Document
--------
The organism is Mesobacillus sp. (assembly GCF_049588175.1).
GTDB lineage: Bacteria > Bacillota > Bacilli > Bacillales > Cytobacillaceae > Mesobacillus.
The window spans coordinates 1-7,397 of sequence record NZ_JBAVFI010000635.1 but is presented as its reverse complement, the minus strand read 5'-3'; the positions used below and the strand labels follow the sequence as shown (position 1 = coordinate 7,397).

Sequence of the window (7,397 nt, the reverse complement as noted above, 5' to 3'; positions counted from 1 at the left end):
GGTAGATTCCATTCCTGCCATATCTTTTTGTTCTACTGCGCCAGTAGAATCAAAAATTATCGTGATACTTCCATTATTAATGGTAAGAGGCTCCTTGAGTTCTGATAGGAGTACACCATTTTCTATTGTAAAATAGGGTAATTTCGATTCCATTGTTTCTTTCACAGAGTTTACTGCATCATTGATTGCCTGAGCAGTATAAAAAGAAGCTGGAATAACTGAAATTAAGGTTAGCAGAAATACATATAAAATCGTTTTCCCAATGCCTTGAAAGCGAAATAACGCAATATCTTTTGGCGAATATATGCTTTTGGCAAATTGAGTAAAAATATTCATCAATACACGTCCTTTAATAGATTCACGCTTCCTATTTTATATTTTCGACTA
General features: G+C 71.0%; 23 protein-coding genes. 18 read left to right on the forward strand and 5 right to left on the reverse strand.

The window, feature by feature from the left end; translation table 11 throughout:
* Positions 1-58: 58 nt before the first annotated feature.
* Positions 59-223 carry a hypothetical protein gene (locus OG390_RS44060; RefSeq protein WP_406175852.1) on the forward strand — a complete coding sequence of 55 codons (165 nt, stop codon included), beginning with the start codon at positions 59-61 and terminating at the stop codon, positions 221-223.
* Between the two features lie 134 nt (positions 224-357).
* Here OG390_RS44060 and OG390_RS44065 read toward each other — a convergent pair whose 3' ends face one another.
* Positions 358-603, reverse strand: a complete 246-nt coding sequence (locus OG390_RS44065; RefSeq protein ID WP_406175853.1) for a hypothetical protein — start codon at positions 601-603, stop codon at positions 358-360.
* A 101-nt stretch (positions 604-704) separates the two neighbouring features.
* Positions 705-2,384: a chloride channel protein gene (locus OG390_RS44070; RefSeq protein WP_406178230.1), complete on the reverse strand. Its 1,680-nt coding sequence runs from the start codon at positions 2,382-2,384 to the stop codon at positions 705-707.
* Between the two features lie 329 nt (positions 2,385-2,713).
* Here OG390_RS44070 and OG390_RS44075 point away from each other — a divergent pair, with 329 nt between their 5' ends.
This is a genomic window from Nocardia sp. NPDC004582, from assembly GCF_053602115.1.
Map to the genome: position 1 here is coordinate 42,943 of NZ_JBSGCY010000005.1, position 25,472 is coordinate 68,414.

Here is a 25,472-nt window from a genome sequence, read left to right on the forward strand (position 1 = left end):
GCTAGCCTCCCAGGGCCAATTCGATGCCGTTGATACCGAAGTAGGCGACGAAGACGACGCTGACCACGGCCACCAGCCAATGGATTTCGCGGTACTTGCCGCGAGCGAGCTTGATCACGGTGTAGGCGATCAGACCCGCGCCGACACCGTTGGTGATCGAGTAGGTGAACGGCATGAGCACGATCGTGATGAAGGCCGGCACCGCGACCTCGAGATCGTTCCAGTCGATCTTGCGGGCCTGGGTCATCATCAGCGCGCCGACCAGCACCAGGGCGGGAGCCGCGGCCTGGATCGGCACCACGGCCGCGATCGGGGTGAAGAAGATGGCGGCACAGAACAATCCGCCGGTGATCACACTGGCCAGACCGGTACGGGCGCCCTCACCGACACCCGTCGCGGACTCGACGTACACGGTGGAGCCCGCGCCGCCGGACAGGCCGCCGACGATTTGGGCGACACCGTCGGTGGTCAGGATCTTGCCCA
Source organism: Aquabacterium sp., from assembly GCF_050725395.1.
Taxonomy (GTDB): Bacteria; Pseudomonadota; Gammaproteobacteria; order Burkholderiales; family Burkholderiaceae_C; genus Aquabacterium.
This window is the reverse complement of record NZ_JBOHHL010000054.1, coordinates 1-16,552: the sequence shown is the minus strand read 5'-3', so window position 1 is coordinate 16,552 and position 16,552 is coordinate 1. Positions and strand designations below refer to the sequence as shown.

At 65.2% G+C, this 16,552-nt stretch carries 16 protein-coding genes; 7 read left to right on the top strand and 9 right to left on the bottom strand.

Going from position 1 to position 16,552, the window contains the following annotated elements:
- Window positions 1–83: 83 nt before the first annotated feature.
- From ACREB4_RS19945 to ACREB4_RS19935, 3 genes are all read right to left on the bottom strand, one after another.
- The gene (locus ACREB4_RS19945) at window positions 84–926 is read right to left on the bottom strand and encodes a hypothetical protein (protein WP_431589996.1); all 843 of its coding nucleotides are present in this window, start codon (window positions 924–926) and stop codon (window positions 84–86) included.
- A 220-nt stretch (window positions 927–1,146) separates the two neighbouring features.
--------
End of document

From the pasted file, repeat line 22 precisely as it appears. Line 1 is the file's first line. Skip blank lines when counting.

Taxonomy (GTDB): Bacteria; Pseudomonadota; Gammaproteobacteria; order Burkholderiales; family Burkholderiaceae_C; genus Aquabacterium.